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Aug212012

PAX Tips - A Beginner's Guide to the Penny Arcade Expo

The Penny Arcade Expo in Seattle, WA can be a very daunting place for gamers that are attending for the first time. Although you'll probably have a wonderful time there regardless of what you end up doing, knowing a few insider tips can really help save you a lot of stress. This is an article of some useful tips that will guide you on your inaugural PAX journey. Although this guide is specifically written for PAX Prime, some of the more general hints also apply to PAX East. Rumor is that a third PAX may be added in the Midwest or Texas (I'd love one in Canada, but I'm not holding my breath), so these hints may be of use if you're heading there in the future as well. Some of the tips may seem obvious, but I'm sharing them anyways, because I feel they're rather important.

Bring Food & Water

This is a tip you can file in the "obvious" category, but many people forget or just don't consider it. When attending PAX, bring a backpack stocked with a water bottle and some snacks. Food inside and nearby the convention center has many drawbacks. It can be over-priced, lines are usually really long, and it's not guaranteed to be any good. Last year I planned out my day with not very much time at all between panels to stop and eat. The result was I finished each day famished, exhausted and parched. I will not make the same mistake again. It helps that I'm arriving in Seattle a bit earlier this year, so I'll actually have time to locate a grocery store.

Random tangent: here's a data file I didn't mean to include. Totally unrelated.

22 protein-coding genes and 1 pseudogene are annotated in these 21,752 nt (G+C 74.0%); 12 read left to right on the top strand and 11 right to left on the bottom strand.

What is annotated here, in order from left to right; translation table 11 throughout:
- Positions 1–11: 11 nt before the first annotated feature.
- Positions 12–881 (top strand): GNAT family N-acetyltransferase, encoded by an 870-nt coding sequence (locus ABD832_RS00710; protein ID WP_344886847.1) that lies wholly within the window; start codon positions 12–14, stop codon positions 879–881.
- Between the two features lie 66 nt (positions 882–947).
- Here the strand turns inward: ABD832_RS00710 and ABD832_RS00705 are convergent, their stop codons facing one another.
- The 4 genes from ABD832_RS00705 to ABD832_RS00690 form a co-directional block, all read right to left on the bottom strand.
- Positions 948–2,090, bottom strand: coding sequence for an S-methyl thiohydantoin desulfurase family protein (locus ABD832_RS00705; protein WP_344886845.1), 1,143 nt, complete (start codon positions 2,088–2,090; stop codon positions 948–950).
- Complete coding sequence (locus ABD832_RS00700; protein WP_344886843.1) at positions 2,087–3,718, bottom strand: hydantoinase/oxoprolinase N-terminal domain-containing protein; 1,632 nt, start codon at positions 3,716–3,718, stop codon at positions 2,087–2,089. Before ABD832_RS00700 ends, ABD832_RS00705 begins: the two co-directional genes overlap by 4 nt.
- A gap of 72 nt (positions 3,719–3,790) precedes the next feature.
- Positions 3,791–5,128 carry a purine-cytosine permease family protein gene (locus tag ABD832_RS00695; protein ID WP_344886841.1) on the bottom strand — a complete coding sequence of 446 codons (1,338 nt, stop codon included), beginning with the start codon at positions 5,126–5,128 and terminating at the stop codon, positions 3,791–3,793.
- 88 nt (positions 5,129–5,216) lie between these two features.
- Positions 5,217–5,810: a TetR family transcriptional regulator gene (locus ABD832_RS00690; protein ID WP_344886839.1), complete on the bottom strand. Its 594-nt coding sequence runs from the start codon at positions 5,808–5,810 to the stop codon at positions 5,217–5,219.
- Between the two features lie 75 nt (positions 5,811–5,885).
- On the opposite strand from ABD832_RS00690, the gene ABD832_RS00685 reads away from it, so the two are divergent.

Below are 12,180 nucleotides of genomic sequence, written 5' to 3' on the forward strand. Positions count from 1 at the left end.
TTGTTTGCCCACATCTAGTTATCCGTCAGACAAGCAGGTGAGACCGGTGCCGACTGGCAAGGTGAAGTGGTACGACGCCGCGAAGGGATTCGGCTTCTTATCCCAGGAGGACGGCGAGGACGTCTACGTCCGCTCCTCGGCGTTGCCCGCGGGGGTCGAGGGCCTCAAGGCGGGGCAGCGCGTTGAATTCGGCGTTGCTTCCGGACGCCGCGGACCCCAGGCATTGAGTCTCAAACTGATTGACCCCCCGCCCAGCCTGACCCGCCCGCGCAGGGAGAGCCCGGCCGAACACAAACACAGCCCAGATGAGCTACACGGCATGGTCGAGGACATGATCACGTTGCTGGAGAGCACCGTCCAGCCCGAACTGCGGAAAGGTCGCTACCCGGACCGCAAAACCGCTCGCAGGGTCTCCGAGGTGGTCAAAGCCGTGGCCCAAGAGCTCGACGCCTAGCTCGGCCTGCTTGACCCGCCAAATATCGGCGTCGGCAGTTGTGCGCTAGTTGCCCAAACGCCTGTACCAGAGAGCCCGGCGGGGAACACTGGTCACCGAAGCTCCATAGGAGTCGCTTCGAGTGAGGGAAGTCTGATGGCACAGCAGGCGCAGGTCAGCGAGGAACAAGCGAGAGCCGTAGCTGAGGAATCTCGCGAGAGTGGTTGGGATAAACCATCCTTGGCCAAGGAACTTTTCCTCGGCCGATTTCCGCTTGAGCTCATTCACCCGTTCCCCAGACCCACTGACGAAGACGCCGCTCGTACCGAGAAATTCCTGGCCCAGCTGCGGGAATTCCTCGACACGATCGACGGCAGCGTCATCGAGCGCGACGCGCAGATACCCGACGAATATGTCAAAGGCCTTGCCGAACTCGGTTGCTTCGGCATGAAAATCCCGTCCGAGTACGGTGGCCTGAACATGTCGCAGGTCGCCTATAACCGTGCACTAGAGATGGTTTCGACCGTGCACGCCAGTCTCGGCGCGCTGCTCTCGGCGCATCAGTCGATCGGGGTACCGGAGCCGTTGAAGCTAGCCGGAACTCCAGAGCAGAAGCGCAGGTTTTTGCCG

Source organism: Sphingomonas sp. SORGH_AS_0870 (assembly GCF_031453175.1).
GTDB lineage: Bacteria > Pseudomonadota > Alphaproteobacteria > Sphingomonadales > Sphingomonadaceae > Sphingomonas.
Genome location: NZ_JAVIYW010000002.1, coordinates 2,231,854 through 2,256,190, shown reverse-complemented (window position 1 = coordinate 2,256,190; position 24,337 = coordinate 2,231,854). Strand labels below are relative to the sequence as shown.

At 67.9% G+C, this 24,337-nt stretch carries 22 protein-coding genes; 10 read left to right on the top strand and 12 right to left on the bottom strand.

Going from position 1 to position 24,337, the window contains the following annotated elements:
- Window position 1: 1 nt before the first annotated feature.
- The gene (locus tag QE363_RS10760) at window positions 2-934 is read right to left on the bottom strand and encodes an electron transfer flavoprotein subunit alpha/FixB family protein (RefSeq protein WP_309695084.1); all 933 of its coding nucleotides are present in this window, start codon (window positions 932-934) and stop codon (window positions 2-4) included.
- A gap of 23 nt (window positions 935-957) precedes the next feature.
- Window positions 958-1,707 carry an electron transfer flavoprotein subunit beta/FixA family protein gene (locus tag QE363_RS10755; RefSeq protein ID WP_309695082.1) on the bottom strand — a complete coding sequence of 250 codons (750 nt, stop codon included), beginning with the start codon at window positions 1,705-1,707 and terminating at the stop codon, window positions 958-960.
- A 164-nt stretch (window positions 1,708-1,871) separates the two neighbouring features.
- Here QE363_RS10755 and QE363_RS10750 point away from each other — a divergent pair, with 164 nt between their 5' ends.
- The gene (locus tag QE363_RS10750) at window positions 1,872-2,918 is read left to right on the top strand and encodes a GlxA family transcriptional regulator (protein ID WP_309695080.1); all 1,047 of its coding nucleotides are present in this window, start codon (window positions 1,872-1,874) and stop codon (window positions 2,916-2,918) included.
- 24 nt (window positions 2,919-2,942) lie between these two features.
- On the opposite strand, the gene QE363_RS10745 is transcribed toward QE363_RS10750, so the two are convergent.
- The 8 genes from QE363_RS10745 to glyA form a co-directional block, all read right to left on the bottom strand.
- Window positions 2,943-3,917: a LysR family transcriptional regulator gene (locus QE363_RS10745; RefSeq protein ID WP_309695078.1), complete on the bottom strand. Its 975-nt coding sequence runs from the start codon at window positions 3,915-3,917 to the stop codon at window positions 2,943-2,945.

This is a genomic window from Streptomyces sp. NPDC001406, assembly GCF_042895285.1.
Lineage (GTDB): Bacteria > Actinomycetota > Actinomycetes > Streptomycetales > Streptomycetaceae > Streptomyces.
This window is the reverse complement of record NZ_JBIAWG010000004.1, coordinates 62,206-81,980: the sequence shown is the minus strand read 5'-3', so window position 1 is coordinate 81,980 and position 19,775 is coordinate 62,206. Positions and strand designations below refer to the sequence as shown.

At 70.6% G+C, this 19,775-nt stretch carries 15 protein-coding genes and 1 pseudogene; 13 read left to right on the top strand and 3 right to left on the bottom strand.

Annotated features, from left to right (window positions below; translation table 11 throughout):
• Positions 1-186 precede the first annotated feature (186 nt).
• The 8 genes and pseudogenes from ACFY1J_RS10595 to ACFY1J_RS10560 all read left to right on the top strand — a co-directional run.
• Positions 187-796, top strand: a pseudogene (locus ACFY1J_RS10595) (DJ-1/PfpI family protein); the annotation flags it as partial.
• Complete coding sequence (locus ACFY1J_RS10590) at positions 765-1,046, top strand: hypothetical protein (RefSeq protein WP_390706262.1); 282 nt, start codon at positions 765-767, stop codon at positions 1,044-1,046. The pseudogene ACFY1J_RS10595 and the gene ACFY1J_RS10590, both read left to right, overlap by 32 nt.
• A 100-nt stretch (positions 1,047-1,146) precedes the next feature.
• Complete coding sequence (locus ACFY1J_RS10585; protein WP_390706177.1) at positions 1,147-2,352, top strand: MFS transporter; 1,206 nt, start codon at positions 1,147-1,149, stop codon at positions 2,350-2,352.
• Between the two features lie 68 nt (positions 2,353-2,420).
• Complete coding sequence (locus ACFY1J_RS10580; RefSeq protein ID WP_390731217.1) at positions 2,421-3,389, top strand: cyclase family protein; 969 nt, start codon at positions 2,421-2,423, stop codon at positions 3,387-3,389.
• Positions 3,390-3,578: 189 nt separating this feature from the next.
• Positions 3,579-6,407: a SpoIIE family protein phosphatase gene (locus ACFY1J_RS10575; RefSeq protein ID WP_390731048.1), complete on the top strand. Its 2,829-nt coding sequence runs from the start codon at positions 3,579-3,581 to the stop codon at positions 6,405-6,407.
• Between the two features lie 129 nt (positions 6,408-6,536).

Thanks to reddit user rainx5 for the excellent map of food available near the Washington State Convention Center. [Full Map]If you run out of food in your bag, or just decide you'd like to grab some fast food or sit down at a nice restaurant, reddit user rainx5 posted a fantastic map showing the locations of many fine eating establishments in downtown Seattle. It's even color coded - green for fast food, yellow for sit-down, and red for PAX landmarks.

Line Management

If you're heading to PAX, some line waiting is inevitable. When you're waiting to get into a panel, play a game on the show floor, or even to get into the convention, you'll be herded into a (probably massive) line. Some things are essential to consider to cut down your line time, and help the time spent in unavoidable lines go by faster.